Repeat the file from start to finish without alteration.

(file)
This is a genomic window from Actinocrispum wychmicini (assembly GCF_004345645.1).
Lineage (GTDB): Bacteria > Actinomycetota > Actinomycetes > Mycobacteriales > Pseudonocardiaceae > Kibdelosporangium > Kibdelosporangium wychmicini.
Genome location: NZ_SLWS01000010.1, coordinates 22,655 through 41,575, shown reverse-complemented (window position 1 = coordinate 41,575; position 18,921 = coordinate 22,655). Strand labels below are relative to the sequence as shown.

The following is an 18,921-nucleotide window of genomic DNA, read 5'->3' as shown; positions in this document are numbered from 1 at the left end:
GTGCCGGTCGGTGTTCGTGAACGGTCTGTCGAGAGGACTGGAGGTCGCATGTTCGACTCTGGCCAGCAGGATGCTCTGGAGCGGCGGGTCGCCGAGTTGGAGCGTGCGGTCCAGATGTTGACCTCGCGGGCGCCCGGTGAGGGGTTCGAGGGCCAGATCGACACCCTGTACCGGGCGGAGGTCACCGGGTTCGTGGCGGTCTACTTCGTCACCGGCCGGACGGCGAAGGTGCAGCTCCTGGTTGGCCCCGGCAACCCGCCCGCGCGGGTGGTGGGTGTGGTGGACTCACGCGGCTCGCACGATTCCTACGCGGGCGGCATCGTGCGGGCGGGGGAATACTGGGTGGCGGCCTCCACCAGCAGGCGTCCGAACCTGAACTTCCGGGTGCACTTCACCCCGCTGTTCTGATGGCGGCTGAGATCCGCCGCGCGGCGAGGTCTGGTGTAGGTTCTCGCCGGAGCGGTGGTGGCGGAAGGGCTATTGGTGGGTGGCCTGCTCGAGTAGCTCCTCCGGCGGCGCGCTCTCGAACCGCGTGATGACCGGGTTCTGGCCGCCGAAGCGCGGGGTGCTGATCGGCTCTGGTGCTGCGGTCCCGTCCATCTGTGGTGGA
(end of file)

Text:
This is a genomic window from Actinocrispum wychmicini (assembly GCF_004345645.1).
Lineage (GTDB): Bacteria > Actinomycetota > Actinomycetes > Mycobacteriales > Pseudonocardiaceae > Kibdelosporangium > Kibdelosporangium wychmicini.
Genome location: NZ_SLWS01000010.1, coordinates 22,655 through 41,575, shown reverse-complemented (window position 1 = coordinate 41,575; position 18,921 = coordinate 22,655). Strand labels below are relative to the sequence as shown.

The following is an 18,921-nucleotide window of genomic DNA, read 5'->3' as shown; positions in this document are numbered from 1 at the left end:
GTGCCGGTCGGTGTTCGTGAACGGTCTGTCGAGAGGACTGGAGGTCGCATGTTCGACTCTGGCCAGCAGGATGCTCTGGAGCGGCGGGTCGCCGAGTTGGAGCGTGCGGTCCAGATGTTGACCTCGCGGGCGCCCGGTGAGGGGTTCGAGGGCCAGATCGACACCCTGTACCGGGCGGAGGTCACCGGGTTCGTGGCGGTCTACTTCGTCACCGGCCGGACGGCGAAGGTGCAGCTCCTGGTTGGCCCCGGCAACCCGCCCGCGCGGGTGGTGGGTGTGGTGGACTCACGCGGCTCGCACGATTCCTACGCGGGCGGCATCGTGCGGGCGGGGGAATACTGGGTGGCGGCCTCCACCAGCAGGCGTCCGAACCTGAACTTCCGGGTGCACTTCACCCCGCTGTTCTGATGGCGGCTGAGATCCGCCGCGCGGCGAGGTCTGGTGTAGGTTCTCGCCGGAGCGGTGGTGGCGGAAGGGCTATTGGTGGGTGGCCTGCTCGAGTAGCTCCTCCGGCGGCGCGCTCTCGAACCGCGTGATGACCGGGTTCTGGCCGCCGAAGCGCGGGGTGCTGATCGGCTCTGGTGCTGCGGTCCCGTCCATCTGTGGTGGA